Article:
Call Him Wonderful (Isaiah 9:6, Colossians 1:15, 18-19)
Fun fact: by some estimates, the vocabulary of the English language includes roughly a million words, give or take. Yet, most of us tend to use only a fraction of the huge variety available to us. That means some words get overused to the point that they become cliché. Some words that our grandparents considered extremely impolite and rarely if ever spoke have had their sharp edges worn off over time. Some words have had their original impact blunted through overuse. And some words have taken on new meanings altogether through misuse. English vocabulary is an ever evolving organism.
Take the word “wonderful,” for example. We use it all the time. You got a new job? Wonderful! How was your vacation? Wonderful! Baby on the way? Wonderful! But what if there was more to the meaning of “wonderful” than simply “great”? If we look back at Isaiah 9:6 in the original Hebrew, the word translated as “wonderful” means remarkable or incomprehensible; that which excites or causes wonder; a splendid or conspicuous work; a marvel; a miracle. Webster’s Revised Unabridged Dictionary adds a modern touch: surprising; strange; astonishing. Does that give you goosebumps? So much more than just plain great, isn’t it?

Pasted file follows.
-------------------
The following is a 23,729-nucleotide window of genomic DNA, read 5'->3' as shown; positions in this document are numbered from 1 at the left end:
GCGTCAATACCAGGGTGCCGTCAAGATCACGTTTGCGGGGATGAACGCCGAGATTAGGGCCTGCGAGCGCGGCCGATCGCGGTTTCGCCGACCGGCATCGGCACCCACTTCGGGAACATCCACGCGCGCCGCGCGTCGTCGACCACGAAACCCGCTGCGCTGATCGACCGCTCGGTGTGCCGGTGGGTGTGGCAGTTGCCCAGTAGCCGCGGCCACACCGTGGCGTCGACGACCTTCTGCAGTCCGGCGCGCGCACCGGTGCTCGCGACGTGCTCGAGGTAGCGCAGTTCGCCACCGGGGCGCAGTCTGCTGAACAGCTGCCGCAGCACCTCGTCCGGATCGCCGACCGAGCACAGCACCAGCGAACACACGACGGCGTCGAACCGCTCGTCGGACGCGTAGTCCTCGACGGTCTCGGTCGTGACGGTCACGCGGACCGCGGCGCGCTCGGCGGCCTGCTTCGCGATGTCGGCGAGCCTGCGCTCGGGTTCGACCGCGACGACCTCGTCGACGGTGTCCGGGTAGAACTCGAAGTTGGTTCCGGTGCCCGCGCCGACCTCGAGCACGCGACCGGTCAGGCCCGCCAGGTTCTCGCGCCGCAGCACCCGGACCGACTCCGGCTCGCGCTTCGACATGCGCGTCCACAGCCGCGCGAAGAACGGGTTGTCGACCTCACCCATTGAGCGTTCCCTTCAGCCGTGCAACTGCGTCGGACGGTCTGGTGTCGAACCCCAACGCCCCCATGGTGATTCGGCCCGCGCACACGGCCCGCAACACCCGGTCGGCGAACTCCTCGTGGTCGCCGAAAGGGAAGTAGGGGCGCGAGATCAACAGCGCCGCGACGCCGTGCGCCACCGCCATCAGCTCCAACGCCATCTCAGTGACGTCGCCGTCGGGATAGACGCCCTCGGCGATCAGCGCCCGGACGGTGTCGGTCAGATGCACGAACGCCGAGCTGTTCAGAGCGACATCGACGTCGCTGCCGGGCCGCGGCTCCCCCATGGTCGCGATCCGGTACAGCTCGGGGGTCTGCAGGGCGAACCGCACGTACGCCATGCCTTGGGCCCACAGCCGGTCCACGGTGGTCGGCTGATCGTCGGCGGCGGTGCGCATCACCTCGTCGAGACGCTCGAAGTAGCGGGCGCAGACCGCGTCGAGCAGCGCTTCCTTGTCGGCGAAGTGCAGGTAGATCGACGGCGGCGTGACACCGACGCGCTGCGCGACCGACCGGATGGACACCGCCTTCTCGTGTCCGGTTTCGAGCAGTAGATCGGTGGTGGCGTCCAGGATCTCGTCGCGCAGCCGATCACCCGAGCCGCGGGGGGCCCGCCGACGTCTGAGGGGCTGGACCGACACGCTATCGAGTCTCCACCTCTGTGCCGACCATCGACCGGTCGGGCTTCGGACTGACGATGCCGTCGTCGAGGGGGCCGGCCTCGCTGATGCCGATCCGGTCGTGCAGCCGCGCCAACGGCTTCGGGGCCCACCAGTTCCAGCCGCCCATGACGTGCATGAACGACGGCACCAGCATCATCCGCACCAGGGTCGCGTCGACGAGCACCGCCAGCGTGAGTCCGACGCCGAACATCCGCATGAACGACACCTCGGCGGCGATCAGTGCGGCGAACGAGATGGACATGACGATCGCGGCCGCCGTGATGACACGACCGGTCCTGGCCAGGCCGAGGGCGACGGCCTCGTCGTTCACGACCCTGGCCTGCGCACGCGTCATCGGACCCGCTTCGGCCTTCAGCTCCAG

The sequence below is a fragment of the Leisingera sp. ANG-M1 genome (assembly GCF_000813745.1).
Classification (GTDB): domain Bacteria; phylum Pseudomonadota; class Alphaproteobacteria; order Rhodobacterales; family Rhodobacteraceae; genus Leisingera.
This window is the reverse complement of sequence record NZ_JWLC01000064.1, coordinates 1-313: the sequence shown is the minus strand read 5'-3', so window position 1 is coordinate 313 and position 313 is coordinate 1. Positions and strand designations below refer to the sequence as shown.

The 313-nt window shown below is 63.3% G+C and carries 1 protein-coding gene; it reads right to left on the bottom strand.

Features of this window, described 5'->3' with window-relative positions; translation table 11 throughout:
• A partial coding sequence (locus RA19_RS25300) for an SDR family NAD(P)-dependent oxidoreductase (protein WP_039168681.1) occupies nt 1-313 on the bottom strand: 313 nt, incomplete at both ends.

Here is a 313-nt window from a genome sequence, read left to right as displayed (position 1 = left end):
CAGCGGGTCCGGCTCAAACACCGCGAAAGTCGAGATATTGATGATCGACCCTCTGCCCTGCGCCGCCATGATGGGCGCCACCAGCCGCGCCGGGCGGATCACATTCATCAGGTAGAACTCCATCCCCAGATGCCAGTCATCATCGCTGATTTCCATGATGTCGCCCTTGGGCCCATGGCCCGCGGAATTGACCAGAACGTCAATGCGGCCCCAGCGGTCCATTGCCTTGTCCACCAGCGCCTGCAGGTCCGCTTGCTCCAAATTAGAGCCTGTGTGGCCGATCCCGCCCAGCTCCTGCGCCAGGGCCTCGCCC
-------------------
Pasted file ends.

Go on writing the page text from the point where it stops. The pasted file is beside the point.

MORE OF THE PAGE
What about “counselor”? When we read this we probably imagine an adviser, someone who offers perspective and wisdom, who can design a plan to help us through a dark or troubling time. But if we look at Micah 4:9, we see a counselor equated with a king. So Jesus, the Wonderful Counselor, will design and carry out a royal and marvelous plan, one that will help us through our present darkness. He will do a miraculous thing! And we know, because we know the entire story, that he does just that: a splendid and conspicuous work, incomprehensible to us mere humans. Remarkable and strange, surprising and astonishing. Wonderful!
We are starving for wonder. In our attempts to explain everything scientifically, we have scrubbed the mystery right out of the world. But in this season of Advent, this holy and wondrous season, mystery reenters our lives in the form of a God who took on flesh and came into the world as a newborn child, growing into a man in whom all the fullness of God would dwell. The perfect image bearer of the Almighty. Call him a marvel, a miracle. Call him the strange and astonishing God-King. Call him Wonderful. Come, let us adore him!